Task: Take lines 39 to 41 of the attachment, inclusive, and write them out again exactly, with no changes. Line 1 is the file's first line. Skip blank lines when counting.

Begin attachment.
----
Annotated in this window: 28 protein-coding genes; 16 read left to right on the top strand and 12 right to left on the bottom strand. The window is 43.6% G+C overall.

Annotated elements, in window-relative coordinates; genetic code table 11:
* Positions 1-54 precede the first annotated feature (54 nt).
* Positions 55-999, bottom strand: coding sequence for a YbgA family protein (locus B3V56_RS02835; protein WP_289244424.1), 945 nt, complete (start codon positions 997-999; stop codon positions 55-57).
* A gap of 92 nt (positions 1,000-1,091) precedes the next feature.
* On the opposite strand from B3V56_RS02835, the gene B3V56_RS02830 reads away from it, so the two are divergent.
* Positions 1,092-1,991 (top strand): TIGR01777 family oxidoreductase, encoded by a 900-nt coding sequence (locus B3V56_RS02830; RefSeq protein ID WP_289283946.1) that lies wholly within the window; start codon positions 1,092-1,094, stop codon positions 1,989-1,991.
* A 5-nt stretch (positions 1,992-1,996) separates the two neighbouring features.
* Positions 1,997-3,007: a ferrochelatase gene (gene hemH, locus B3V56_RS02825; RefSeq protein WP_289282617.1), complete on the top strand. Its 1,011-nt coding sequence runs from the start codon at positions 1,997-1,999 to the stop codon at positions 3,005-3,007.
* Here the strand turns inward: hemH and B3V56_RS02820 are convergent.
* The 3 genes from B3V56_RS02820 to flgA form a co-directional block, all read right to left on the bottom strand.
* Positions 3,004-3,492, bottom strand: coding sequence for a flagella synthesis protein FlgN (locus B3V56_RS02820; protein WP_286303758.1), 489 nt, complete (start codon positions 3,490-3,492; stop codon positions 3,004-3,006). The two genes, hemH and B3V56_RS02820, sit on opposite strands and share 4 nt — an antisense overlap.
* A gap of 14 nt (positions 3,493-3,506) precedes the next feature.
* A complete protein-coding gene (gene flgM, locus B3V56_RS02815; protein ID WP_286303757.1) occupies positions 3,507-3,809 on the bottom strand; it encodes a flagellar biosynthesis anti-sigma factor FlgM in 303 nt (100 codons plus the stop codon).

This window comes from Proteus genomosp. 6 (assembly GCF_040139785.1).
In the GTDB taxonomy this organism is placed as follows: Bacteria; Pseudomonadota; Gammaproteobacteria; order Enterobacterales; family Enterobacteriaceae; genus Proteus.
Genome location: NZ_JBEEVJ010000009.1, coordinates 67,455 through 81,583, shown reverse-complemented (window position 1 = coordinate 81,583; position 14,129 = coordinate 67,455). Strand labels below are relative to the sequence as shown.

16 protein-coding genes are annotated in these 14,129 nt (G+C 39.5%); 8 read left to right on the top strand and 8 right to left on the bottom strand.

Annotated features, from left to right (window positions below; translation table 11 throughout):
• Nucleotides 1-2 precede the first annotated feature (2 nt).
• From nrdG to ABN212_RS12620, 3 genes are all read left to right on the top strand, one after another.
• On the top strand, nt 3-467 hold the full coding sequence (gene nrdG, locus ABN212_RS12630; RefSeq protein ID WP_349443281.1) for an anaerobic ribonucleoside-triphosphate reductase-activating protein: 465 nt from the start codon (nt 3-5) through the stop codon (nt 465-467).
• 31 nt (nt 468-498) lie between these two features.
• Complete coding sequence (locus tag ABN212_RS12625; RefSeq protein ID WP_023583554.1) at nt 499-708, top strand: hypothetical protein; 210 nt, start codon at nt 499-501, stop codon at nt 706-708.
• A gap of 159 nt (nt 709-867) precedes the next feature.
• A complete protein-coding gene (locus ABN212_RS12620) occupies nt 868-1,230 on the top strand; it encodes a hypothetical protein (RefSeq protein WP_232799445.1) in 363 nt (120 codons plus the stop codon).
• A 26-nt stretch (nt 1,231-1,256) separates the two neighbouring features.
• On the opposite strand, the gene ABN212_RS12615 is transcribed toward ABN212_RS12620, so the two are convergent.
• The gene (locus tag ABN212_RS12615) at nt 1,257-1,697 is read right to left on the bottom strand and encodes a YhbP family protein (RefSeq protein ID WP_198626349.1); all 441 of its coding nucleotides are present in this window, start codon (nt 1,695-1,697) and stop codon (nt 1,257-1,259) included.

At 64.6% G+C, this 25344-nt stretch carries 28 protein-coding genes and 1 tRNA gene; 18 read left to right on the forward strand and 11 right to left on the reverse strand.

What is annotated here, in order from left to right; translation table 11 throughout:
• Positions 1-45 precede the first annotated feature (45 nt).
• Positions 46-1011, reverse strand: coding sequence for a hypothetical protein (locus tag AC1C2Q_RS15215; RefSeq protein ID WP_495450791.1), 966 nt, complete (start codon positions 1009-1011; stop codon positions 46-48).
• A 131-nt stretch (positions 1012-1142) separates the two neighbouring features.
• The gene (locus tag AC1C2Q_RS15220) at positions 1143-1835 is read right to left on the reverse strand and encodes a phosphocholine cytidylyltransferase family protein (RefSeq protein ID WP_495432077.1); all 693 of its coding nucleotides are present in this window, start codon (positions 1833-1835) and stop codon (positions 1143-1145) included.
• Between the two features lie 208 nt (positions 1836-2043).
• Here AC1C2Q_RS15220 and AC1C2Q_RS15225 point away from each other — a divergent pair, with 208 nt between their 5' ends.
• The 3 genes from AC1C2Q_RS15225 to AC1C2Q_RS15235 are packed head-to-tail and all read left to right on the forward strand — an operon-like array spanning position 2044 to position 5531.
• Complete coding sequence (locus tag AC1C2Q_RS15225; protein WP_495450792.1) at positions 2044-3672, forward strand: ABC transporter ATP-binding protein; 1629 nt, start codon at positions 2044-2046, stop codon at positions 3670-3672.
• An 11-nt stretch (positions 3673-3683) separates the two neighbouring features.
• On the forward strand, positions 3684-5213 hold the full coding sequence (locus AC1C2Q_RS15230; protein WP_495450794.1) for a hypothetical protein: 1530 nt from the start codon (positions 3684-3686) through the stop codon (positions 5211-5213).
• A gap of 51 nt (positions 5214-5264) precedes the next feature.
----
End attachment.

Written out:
• Complete coding sequence (locus tag AC1C2Q_RS15225; protein WP_495450792.1) at positions 2044-3672, forward strand: ABC transporter ATP-binding protein; 1629 nt, start codon at positions 2044-2046, stop codon at positions 3670-3672.
• An 11-nt stretch (positions 3673-3683) separates the two neighbouring features.
• On the forward strand, positions 3684-5213 hold the full coding sequence (locus AC1C2Q_RS15230; protein WP_495450794.1) for a hypothetical protein: 1530 nt from the start codon (positions 3684-3686) through the stop codon (positions 5211-5213).